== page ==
This is the frightening moment a bridge with heavy traffic moved up and down like waves after reportedly being hit by high winds. Shocking footage shows the Humen Bridge, which spans across the Pearl River in southern Chinese province Guangdong, shaking dramatically while being jam-packed by cars. Local authorities have temporarily shut down the traffic link. They said the structure wobbled after being hit by whirlwinds, according to the press.
  • Container's material properties affect the viscosity of water at the nanoscale

    09/22/2013 12:00:40 AM PDT · by LibWhacker · 9 replies
    Phys.org ^ | 9/19/13
    Container's material properties affect the viscosity of water at the nanoscale Sep 19, 2013 Enlarge Georgia Tech associate professor Elisa Riedo poses with a glass water bottle and a plastic water bottle. While container materials don't significantly affect the rate at which water pours from bottles of this size, a new study shows that the properties of containers at the nanoscale dramatically affect the viscosity of water. Credit: Rob Felt Water pours into a cup at about the same rate regardless of whether the water bottle is made of glass or plastic. But at nanometer-size scales for water and potentially...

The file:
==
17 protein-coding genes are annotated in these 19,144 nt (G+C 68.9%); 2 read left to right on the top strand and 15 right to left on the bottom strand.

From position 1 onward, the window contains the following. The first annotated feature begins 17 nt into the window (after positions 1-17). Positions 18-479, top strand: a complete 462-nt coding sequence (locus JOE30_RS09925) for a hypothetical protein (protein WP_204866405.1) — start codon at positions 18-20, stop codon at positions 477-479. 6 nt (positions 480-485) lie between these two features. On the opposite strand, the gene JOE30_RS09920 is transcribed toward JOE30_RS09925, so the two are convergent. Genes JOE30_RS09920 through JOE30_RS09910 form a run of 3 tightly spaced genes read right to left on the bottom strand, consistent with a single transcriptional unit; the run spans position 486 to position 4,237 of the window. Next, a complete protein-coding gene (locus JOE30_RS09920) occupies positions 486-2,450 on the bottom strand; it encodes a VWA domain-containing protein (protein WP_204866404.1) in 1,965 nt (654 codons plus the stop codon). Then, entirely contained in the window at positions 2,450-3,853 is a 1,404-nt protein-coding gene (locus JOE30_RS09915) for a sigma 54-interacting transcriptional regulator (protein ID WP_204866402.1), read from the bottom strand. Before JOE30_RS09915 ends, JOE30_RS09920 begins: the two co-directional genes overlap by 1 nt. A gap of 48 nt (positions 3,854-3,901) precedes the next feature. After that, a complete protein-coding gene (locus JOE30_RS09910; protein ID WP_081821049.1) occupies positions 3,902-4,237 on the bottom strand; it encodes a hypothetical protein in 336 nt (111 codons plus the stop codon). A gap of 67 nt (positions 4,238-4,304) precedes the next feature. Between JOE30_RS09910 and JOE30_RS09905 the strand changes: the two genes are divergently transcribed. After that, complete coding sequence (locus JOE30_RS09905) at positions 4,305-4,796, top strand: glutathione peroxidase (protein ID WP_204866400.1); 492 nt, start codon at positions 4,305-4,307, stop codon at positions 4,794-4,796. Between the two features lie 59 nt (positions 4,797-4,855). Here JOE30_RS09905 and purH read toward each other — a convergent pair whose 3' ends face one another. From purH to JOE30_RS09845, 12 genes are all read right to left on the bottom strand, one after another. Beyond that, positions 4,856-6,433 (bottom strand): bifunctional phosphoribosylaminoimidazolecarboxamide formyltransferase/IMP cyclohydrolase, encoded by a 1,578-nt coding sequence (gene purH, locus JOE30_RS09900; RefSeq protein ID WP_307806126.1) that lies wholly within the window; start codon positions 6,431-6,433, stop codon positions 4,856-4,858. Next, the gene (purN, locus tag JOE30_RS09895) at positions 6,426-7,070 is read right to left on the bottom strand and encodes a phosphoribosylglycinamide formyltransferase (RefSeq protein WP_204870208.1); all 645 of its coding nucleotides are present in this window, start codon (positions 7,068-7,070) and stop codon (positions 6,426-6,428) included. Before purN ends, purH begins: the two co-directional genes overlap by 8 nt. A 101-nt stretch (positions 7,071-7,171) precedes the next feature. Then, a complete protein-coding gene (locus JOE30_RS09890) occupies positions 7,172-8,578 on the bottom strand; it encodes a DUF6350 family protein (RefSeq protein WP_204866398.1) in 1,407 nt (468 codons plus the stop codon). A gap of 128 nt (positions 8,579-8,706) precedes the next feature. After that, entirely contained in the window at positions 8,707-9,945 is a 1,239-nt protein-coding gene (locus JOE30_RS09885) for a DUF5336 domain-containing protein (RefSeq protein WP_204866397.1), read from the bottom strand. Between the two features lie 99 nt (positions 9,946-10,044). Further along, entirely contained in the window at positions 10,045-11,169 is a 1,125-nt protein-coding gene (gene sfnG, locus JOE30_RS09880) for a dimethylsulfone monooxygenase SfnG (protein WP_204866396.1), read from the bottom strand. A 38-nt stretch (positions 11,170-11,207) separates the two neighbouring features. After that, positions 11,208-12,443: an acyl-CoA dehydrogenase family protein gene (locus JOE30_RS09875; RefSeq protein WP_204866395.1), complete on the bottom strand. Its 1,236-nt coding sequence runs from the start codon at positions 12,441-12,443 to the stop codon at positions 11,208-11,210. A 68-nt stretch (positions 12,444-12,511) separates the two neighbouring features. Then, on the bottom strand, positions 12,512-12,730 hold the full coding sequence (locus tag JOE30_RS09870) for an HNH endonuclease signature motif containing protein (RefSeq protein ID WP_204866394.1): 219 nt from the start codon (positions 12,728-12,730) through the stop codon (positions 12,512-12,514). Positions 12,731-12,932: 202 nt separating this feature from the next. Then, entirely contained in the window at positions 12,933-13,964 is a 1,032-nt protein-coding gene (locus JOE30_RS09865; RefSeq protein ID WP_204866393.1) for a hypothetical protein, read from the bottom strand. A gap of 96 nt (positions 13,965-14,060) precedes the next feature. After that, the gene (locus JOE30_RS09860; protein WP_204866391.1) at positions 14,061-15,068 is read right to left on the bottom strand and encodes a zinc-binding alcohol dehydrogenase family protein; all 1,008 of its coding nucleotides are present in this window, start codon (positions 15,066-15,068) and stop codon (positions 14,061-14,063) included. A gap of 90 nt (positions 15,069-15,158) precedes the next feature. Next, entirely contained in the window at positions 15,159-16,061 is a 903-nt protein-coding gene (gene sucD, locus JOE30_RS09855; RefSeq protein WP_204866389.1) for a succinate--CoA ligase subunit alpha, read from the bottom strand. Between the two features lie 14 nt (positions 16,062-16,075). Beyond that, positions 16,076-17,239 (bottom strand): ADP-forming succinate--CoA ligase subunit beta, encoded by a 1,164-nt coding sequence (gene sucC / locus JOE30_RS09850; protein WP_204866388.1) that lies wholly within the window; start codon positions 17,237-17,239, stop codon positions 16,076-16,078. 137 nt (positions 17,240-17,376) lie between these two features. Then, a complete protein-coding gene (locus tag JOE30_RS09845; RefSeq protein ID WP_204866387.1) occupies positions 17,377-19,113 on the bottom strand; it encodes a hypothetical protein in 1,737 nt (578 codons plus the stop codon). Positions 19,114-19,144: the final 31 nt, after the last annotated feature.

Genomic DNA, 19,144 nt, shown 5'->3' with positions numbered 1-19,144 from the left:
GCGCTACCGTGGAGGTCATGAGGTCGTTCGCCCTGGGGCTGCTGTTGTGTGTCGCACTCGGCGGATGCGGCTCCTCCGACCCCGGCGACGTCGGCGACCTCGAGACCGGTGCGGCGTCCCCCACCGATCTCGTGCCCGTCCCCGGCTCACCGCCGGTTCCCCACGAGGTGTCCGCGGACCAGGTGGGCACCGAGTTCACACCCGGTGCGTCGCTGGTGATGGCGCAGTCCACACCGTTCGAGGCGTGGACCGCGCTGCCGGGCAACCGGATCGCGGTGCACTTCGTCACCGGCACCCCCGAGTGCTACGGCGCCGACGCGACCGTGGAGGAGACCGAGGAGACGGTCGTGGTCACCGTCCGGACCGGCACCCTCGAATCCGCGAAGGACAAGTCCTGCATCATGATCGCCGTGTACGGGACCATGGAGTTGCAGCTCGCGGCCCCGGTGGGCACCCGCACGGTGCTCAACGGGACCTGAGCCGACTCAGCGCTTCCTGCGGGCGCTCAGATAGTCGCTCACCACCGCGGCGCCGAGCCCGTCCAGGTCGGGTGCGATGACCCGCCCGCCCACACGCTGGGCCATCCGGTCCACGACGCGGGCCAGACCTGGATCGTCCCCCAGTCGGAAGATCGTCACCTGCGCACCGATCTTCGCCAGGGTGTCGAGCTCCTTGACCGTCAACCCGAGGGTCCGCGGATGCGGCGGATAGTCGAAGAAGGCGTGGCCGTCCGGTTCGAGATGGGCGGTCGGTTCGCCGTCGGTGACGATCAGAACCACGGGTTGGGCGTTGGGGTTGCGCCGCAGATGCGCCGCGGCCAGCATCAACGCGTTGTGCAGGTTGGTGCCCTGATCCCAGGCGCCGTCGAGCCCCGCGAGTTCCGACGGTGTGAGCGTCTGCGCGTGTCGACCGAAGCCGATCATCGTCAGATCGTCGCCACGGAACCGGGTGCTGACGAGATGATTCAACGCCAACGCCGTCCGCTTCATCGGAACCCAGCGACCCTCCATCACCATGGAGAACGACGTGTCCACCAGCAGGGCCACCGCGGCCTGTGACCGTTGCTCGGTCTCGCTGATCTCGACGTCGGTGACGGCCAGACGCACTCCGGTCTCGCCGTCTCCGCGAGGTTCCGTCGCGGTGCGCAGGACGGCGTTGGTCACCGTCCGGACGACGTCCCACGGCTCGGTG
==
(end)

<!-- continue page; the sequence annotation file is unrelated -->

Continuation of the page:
• Harris County to halt Ship Channel Bridge construction to correct potential design flaw

    02/02/2020 3:06:37 PM PST · by Tolerance Sucks Rocks · 9 replies
    The Houston Chronicle ^ | January 7, 2020 | Dug Begley
    The Harris County Toll Road Authority plans to take a three-week pause in construction on the new Houston Ship Channel Bridge along the Sam Houston Tollway so engineers can agree on a solution to a possible design flaw found nearly 20 months into the project. The $1 billion bridge — the costliest infrastructure project in the county’s history — was designed by the Dallas office of FIGG Bridge Group. The company, based in Florida, came under scrutiny when its Tallahassee office designed a pedestrian bridge that collapsed in February 2018 at Florida International University, killing six. FIGG and its consultants...
  • Harris County to halt Ship Channel Bridge construction to fix design flaw

    01/22/2020 8:33:30 PM PST · by Tolerance Sucks Rocks · 31 replies
    KPRC Click2Houston ^ | January 7, 2020 | KPRC Click2Houston